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Debattartikel av Margot Wallström och Linas Linkevičius i Ukrainska Pravda
Debattartikel av Sveriges utrikesminister Margot Wallström och Litauens utrikesminister Linas Linkevičius i Ukrainska Pravda 17 november.
As we arrive today in Kyiv, almost two years have passed since people took to the streets in Ukraine with legitimate calls for reform and European integration. The subsequent deplorable turn of events is the tale of Russia’s illegal annexation of Crimea and further military aggression against Ukraine.
Lithuania and Sweden have been among the most vocal supporters of Ukraine’s sovereignty and territorial integrity. Our two countries have been at the forefront in condemning Russia’s violations of international law. What Russia has done in Ukraine poses a challenge that reaches beyond Ukraine’s borders and calls into question the fundamental principle that all nations are entitled to make their own foreign policy choices. Therefore, we argue that EU sanctions against Russia will have to be kept in place until the territorial integrity of Ukraine is restored, which includes Ukrainian control over its own, internationally recognised borders. For Russia to put itself back on the path toward improved relations with the rest of Europe, it needs to demonstrate, in a tangible manner, its commitment to European principles and international law.
But Russia’s aggression must not cause us to overlook the bigger picture: Ukraine has launched a reform programme unequalled in scope and ambition since its independence while at the same time facing hostilities and humanitarian suffering. Therefore, we acknowledge the courage and commitment of the Ukrainian leadership. These reforms, first and foremost, serve the benefit of the Ukrainian people – and aim to make Ukraine a successful European democracy. The European Union stands committed to Ukraine’s success.
Important and bold reforms are under way in many key areas, including the energy sector, the system of local government (where decentralisation will bring political decision-making closer to the people and hopefully increase the level of trust among the general public) and the management of public finances. The EU Association Agreement and Deep and Comprehensive Free Trade Area have served as a roadmap and the Eastern Partnership provides a reinforcing framework for our relations. But the implementation of these reforms needs to be accelerated as results are still not being felt by the general public. This is particularly true in the area of anticorruption and the influence of oligarchic structures.
We argue that more efforts are urgently needed in some key areas:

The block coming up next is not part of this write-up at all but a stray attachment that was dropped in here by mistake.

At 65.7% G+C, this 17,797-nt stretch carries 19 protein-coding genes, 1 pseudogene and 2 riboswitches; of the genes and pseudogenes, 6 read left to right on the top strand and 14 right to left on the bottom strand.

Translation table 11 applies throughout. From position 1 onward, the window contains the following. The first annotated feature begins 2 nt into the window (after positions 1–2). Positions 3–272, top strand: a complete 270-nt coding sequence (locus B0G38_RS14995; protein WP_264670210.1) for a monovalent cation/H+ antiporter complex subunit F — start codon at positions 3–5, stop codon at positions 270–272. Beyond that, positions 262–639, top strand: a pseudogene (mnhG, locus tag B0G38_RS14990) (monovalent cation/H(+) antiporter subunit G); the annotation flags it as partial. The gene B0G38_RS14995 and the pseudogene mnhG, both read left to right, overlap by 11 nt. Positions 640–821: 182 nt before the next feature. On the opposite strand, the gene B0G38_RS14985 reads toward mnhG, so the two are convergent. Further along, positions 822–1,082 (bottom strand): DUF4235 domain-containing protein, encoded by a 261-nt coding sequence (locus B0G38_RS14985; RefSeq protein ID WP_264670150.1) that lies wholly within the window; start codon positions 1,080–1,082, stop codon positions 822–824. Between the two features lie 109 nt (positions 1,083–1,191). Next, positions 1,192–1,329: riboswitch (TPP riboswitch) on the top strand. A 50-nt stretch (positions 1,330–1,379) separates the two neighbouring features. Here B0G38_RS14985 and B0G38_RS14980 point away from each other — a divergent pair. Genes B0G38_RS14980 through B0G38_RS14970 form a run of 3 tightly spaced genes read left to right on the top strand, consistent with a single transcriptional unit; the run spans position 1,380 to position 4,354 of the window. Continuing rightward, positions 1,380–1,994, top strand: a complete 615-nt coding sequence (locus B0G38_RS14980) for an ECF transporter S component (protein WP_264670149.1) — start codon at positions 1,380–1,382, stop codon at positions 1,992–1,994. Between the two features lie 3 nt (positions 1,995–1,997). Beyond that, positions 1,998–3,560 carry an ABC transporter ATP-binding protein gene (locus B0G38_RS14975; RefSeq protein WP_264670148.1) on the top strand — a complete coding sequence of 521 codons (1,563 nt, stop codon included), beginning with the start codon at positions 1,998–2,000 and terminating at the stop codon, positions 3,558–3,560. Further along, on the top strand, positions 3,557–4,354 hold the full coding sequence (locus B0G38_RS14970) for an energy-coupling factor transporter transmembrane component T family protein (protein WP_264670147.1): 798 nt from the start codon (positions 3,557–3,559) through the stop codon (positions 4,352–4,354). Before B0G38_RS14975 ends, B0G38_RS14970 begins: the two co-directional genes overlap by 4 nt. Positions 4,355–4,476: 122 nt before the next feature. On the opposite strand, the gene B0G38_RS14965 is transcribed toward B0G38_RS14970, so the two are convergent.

- The EU’s long standing calls for improved rule of law and a reformed justice sector in Ukraine are part of the framework of the EU-Ukraine relations and important progress has been made by Ukraine. But according to a recent poll, only 5 per cent of Ukrainians trust the court system. This shows that more needs to be done to strengthen the independence, integrity and accountability of the judiciary, including the Prosecutor General’s Office. The judiciary needs to be free from political interference and corruption. The anticorruption prosecutorneeds to be truly independent and selected in a fair and transparent process. On our part we as the EU should redouble its support of rule of law in Ukraine, including by giving the EU assistance mission for civilian security sector reform, EUAM, more teeth and a broader mandate.
- Ukraine has made important steps towards reducing its energy dependency on Russia and towards a more sustainable energy consumption. But Ukraine continues to use three times more energy per person than the EU average. Greater energy efficiency would enhance both the state budget and national security. The radical reduction of gas subsidies is important, but more is needed to reduce consumption, increase energy efficiency and help consumers influence their consumption patterns. The Eastern Europe Energy Efficiency and Environment Partnership (E5P) is designed to respond to such needs, and together the EU, the European Bank for Reconstruction and Development and Ukraine need to do more to ensure that it delivers results.
- Ukraine has made important head way towards fulfilling the benchmarks for visa freedom. The EU Visa Liberalisation Action Plan for Ukraine contains strict conditions on anti-corruption, migration management and fundamental rights which Ukraine has to meet without exception. Defending all human rights is a vital in this regard, including through the adoption of a labour code that forbids discrimination in work places. On the EU side, we should assist Ukraine in carrying out the required reforms. We should also stand by our commitment to grant visa freedom once technical conditions are met and conditions for well managed and secure mobility are in place, as was the case for Moldova.
- Improved gender equality and strengthening of women’s rights would allow Ukraine to unlock its full social and economic potential. The conflict in the Donbas region has exacerbated the problem of violence against women, and ensuring legal protection of women’s rights is more important than ever. Ukraine has made important progress towards the ratification of the Council of Europe Convention on preventing and combating violence against women (Istanbul Convention). We look forward to the early ratification and implementation of the Istanbul Convention by the Ukrainian parliament, which would serve as a role model for the rest of the region.
Successful reforms require patience and resolve. Ukraine and the EU have embarked on a long journey together, but we remain confident that it will lead us to the modern and rule-based Ukraine that the people taking to the streets two years ago demanded.